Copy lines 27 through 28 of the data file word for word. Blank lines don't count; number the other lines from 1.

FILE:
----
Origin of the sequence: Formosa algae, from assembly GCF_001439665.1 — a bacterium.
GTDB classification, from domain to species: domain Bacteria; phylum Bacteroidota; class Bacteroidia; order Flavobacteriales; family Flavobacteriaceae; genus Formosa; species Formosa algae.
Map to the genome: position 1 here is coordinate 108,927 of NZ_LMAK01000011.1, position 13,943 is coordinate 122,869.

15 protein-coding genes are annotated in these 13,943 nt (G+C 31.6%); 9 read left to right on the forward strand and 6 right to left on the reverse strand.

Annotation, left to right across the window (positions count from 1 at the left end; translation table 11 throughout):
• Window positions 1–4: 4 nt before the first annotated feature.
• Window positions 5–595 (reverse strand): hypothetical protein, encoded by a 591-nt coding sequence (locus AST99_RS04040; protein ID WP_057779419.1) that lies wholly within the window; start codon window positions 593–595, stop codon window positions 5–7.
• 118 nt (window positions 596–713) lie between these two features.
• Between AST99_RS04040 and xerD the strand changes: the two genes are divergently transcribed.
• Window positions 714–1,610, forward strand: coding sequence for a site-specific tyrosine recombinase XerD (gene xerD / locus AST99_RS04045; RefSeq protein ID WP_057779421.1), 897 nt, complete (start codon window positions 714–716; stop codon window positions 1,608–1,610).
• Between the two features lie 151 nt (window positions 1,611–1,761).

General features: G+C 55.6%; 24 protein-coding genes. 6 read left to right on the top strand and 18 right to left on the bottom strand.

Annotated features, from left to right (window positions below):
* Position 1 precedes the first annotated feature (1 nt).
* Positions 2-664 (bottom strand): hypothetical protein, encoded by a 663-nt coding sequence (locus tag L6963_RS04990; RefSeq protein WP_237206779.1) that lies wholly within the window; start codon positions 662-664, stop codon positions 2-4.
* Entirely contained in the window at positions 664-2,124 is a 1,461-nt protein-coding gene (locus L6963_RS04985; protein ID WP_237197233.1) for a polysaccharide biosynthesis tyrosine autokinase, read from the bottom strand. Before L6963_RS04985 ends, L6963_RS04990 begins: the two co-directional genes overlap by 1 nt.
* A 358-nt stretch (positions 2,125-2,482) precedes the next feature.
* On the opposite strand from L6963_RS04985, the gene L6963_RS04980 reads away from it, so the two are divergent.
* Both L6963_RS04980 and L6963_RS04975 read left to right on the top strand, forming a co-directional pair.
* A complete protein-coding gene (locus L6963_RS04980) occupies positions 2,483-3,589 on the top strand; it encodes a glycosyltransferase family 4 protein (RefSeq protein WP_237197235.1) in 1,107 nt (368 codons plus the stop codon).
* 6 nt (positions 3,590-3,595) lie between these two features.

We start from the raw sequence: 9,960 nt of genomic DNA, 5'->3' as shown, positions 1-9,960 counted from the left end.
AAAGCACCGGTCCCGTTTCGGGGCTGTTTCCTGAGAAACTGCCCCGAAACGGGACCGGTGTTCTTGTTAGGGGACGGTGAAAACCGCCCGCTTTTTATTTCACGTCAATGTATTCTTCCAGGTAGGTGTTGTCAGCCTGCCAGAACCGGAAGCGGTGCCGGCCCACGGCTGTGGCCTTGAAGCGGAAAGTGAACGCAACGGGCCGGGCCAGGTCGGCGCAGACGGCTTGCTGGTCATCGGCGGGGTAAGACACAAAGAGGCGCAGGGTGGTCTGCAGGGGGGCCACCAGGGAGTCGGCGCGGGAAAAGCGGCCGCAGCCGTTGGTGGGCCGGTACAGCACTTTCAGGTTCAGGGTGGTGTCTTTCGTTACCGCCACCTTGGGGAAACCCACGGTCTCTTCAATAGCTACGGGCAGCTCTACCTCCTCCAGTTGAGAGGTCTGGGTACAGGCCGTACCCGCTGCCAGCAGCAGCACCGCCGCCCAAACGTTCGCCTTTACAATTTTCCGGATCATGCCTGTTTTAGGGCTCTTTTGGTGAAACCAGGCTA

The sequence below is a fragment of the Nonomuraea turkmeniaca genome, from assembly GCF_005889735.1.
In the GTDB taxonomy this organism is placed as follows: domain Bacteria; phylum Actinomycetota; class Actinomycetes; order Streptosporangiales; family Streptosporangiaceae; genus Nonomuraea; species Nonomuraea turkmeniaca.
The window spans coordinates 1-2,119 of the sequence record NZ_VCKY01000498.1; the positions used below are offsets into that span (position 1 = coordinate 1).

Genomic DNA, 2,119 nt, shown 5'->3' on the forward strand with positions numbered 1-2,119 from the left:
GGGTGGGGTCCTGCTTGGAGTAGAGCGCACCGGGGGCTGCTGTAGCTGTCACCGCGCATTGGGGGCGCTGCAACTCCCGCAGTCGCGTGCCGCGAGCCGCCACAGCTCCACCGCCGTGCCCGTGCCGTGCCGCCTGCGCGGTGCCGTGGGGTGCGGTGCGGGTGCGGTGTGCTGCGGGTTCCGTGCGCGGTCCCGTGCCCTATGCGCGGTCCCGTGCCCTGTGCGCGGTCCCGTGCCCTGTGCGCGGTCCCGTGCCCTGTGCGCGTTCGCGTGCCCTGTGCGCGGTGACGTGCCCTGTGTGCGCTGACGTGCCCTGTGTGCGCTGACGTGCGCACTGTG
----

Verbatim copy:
Genomic DNA, 2,119 nt, shown 5'->3' on the forward strand with positions numbered 1-2,119 from the left:
GGGTGGGGTCCTGCTTGGAGTAGAGCGCACCGGGGGCTGCTGTAGCTGTCACCGCGCATTGGGGGCGCTGCAACTCCCGCAGTCGCGTGCCGCGAGCCGCCACAGCTCCACCGCCGTGCCCGTGCCGTGCCGCCTGCGCGGTGCCGTGGGGTGCGGTGCGGGTGCGGTGTGCTGCGGGTTCCGTGCGCGGTCCCGTGCCCTATGCGCGGTCCCGTGCCCTGTGCGCGGTCCCGTGCCCTGTGCGCGGTCCCGTGCCCTGTGCGCGTTCGCGTGCCCTGTGCGCGGTGACGTGCCCTGTGTGCGCTGACGTGCCCTGTGTGCGCTGACGTGCGCACTGTG